Even Wolfgang Puck Was Initially Stumped By Peking Duck

Wolfgang Puck
Wolfgang Puck - Gabe Ginsberg/Getty Images
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If you've ever felt frustrated trying to master a new skill in the kitchen, you are not alone. In the early 1980s, when Wolfgang Puck was an up-and-coming chef in Los Angeles, he struggled with how to master his version of a dish that would soon become a specialty in his restaurant empire, Peking Duck. The young chef had launched his first restaurant Spago, with its unique California style, and was at the forefront of a movement that explains how fusion cuisine became so popular with a new restaurant called Chinois On Main in Santa Monica. As part of a rapid-fire question set with Modern Luxury Angeleno, Puck even admits he "threw away over 50 ducks" before he was able to get the duck recipe just right.

Spago was an instant hit, packed with VIP clients from the first days the restaurant opened and launching Puck's meteoric career. It might seem hard to imagine this legendary chef being stumped but tenacity and focus on technique are how reputations are earned in the kitchen. Fortunately for us, Puck was persistent, testing duck after duck to get the method just right. The same fortune and persistence have expanded Puck's culinary empire through decades of change in the restaurant industry as well.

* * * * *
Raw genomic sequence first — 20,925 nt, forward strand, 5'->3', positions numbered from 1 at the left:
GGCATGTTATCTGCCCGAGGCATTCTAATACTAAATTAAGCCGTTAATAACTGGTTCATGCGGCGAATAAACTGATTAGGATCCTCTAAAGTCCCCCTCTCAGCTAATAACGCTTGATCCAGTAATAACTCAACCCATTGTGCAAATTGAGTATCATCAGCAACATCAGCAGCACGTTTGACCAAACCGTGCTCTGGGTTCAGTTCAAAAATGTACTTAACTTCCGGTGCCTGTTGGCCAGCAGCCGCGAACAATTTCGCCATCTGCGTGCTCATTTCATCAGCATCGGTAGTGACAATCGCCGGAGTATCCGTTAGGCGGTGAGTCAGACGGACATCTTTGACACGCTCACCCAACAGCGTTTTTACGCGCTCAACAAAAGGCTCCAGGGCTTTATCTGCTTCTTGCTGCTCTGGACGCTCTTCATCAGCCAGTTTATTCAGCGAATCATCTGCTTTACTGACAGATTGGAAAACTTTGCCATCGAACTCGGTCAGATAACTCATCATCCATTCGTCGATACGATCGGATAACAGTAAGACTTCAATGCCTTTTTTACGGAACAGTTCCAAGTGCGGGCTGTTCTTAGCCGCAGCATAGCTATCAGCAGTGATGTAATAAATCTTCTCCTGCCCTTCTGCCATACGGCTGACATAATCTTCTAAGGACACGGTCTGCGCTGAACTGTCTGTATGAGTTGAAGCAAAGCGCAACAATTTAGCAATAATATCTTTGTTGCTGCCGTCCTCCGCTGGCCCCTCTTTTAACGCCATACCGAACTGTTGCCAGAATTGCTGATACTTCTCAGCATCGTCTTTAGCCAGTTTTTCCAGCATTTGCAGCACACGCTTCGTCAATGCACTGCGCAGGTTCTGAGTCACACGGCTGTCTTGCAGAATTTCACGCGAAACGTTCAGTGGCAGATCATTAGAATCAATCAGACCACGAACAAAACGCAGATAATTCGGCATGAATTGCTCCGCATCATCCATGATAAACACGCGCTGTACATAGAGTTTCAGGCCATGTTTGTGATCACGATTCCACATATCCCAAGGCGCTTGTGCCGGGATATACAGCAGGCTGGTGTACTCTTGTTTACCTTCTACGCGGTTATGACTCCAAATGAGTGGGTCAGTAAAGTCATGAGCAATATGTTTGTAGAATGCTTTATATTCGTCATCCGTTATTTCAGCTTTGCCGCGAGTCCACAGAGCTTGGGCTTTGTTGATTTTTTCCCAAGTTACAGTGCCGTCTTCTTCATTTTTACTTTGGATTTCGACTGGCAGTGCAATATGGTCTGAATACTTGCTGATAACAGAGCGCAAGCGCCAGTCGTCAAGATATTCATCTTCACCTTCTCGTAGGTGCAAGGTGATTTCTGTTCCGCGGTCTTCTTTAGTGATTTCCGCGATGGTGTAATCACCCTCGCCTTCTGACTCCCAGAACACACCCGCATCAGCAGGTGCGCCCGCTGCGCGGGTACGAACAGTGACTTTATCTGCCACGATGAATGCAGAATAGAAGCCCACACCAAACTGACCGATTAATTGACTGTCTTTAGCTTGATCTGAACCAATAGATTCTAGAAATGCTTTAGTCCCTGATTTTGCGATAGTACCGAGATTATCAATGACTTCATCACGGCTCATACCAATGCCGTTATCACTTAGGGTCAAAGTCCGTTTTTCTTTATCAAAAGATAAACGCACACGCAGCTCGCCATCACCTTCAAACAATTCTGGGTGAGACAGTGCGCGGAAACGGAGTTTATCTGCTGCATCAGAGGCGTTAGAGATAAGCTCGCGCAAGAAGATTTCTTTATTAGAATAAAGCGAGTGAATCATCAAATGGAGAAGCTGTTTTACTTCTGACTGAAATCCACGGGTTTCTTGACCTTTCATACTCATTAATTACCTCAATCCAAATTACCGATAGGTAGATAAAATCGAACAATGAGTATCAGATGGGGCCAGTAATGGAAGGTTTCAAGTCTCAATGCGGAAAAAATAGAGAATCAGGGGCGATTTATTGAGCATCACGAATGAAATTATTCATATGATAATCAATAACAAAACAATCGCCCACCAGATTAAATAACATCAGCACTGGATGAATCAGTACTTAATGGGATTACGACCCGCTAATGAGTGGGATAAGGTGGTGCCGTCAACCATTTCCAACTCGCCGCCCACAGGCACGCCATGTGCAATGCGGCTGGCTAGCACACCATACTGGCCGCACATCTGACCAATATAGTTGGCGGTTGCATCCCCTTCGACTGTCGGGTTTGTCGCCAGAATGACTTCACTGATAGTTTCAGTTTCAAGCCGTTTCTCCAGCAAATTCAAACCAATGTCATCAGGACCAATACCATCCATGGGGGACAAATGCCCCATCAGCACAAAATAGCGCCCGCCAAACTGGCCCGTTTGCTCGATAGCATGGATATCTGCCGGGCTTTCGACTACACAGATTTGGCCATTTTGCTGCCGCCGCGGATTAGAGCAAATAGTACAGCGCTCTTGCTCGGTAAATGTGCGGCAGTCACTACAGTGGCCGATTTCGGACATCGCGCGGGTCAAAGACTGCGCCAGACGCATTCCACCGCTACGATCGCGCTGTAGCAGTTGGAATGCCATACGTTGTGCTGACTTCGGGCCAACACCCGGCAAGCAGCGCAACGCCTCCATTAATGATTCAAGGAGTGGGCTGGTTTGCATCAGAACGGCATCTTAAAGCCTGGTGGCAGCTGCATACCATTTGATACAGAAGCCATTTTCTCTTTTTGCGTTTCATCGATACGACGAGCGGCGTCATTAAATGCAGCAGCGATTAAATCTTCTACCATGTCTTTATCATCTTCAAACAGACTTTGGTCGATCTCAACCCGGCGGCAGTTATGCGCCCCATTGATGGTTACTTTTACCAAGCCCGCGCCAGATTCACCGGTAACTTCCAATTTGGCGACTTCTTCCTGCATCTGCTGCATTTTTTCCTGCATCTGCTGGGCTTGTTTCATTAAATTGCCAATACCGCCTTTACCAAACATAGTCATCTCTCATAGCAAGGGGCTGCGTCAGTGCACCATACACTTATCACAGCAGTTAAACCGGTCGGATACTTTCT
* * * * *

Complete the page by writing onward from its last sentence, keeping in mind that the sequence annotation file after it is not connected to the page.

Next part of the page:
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Puck Is Legendary For Innovation And Longevity

Spago marquee
Spago marquee - Dion Yap/Shutterstock

The number of restaurants that Wolfgang Puck owns around the world showcases just how experienced and talented Puck has become. Puck's restaurants include the venerable Chinois On Main, which still serves a version of lacquered Chinese-inspired duck. Puck's reinvention of this classic Chinese dish with French and California influences was a culinary milestone that launched Asian-fusion dishes onto menus throughout Los Angeles and eventually the entire country.

Traditionally, Peking Duck involves roasting a whole duck until the skin is crispy and golden, serving it with thin pancakes, hoisin sauce, and sliced scallions. Puck's version took this timeless dish to new heights by introducing a contemporary twist. Instead of the traditional pancake, Puck opted for a flour tortilla, creating a fusion of Chinese and Mexican culinary elements. The result was a flavor-packed, cross-cultural experience that delighted diners and showcased Puck's ability to reimagine traditional dishes.

Today you'll see Puck's duck in soft bao buns, on salads, and many other innovative plates at his restaurants. There's no sign this chef is done being persistent in the kitchen as his innovations continue to delight at large events and new pop-up experiences around the world.

Read the original article on Tasting Table.